For a device that is mostly more advanced than its predecessor, why would B&N opt to lose audio features? My only guess is that perhaps they want to strongly differentiate the low-end E Ink Nook strictly as a reading device, while positioning the Nook Color as the device that it is—a multimedia tablet with strong eReader capabilities.

Of course, this disappoints those Nook loyalists who had hoped that the Nook would eventually get a text-to-speech feature, like that of the Amazon Kindle. However, I think this Nook really is intended to be the low-end model, for reading only. And this may mean that a mid-point device with features between the Nook and the Nook Color will eventually be released. It also means that the Nook's current price of $139 is probably just inflated for the early adopters who are always willing to pay more. I've said before in regard to devices like the Nook and even the Kindle, that these eReaders should really be priced below $50 based upon the actual materials from which they're made. And I've no doubt that eventually the price will settle below that line, perhaps significantly below it.

I also had a friend tell me that he really missed the display of the current time that was ever-present in the top of the original Nook's screen while reading a book. He said that it was convenient to have a clock right in front of him that he could glance at, instead of having to pull himself from his book and look elsewhere for the time. The good news is that the time can be summoned as easily as touching the middle of the screen while reading, also displaying a number of options such as search, go to, and the ability to change text size, layout and font.

While the Nook uses the same Pearl E Ink screen that's on the Amazon Kindle 3, when held side by side, viewing the same book, with the same approximate typeface, it appears to me that the Kindle's screen is mildly sharper. I thought that perhaps it was just me until I read that others had noticed the same thing. This may just be a contrast issue, but there's no way for the user to adjust the contrast in the settings. Perhaps this issue can be corrected in a software update. On the other hand, I must emphasize that the screen looks great, and if I didn't have a Kindle to put beside the Nook, it would not be something that stands out.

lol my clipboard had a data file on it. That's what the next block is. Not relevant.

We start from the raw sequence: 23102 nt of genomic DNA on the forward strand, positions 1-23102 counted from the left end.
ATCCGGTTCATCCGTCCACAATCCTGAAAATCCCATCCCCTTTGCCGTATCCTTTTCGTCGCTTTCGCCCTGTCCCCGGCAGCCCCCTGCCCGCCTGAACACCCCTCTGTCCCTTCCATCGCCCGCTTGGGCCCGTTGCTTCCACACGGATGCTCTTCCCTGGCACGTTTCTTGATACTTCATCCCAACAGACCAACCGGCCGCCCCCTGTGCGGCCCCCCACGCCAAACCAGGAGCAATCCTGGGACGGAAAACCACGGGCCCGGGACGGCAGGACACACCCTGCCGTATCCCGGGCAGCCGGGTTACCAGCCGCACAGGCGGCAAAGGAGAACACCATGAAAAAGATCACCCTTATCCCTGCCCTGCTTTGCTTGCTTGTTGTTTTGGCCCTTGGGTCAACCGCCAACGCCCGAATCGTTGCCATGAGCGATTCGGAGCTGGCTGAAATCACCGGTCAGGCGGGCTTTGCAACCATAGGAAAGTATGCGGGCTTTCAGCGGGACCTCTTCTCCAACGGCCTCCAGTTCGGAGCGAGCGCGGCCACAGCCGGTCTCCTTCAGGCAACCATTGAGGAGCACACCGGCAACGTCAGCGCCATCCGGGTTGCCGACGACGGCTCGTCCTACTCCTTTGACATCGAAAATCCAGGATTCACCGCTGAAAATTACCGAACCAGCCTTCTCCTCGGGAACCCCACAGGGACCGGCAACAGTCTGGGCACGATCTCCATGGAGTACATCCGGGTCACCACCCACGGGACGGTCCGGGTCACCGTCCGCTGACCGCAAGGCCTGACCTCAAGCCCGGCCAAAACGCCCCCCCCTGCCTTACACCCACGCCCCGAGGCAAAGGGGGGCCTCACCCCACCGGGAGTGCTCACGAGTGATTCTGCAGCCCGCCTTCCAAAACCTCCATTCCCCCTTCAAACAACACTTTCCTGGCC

The Nook allows for highlights and personal notes (see icon for note in the right margin).

In my use of the Nook, I've had difficulty syncing notes and highlights between it and the Nook app on my iPad. I've heard similar difficulties in regard to the platform across the board on all devices. For instance, I wanted to add a note earlier today that due to its length, seemed as if it would be easier to enter on the larger virtual keyboard of the iPad.  I had already highlighted the text for which I wanted to add the note on my Nook, but it wasn't showing up on the iPad. Then I discovered the iPad Nook app has a sync icon designed to pull information from B&N's servers and create identical interactions across all devices. There's a sync button on the Nook, too, but touching it does not always deliver instantaneous delivery of notes and highlights added from another device. In trying to get my Nook to sync with content added to the Nook app on my iPad yesterday, I tried turning the Nook on and off, leaving the book I was reading and coming back, but nothing helped. Late last night, I noticed that my note had finally appeared on the Nook. But this is nearly 12 hours later (although I would think it surely couldn't have taken that long).

Related to this difficulty in syncing notes is a difficulty entering them at all. One aspect of computers that I've always appreciated is that they're patient with me. If I don't respond immediately or in short fashion, most of the time a computer will continue to wait without any time limit or pressure. But I've noticed twice now that the Nook will close a note window if I take too long to enter or finish the note. And if I already had entered partial content, it is not saved and I have to start over! This is why I decided to enter a longer note on my iPad today where this technological impatience is not an issue.

Adding highlights on the Nook is as difficult for me here as it was on the Nook Color. To add a highlight, I have to hold down my finger on a word until two "handles" appear on either side of the word. I can then "grab" one of these handles with my finger and drag to the endpoint of where I want my highlight to appear. Simple enough, right? Well, not so simple to me. I always have trouble knowing where to end my highlight because my finger is in the way of the actual text. I mentioned this issue in my review of the Nook Color, pointing out that on the iPad, if one highlights text, there is usually a magnified view of the text above a location, showing the user exactly where the endpoint currently rests. Moreover, the "handles" are above and below the line of text, so that grabbing them doesn't obscure the text itself. There're no such conveniences on the Nook. Not only is it difficult to know where a highlight is ending, if I do stop, it seems nearly impossible to grab the handle again to complete my highlight, and the progress I've made so far disappears, requiring me to start over. I also find it nearly impossible to add ending punctuation to my highlights.

Editing a note in a Nook eBook. The virtual keyboard is superior, in my experience, to the Kindle's physical keyboard.

Earlier I mentioned the onscreen back "button" that allows the reader to go back to the main text after viewing a endnote or other hyperlink in a book. This works well enough unless the reader decides to go to the next page after that endnote, or if the endnote is simply long enough to go to the next screen. Then the back button completely disappear and the reader has to manually find the original place in the book. Contrast this with the Kindle's physical back button on its keyboard. The Kindle's button can be pressed repeatedly, taking the reader back to an indefinite number of previous screens (okay, maybe not truly indefinite, but I've never tested out the limit).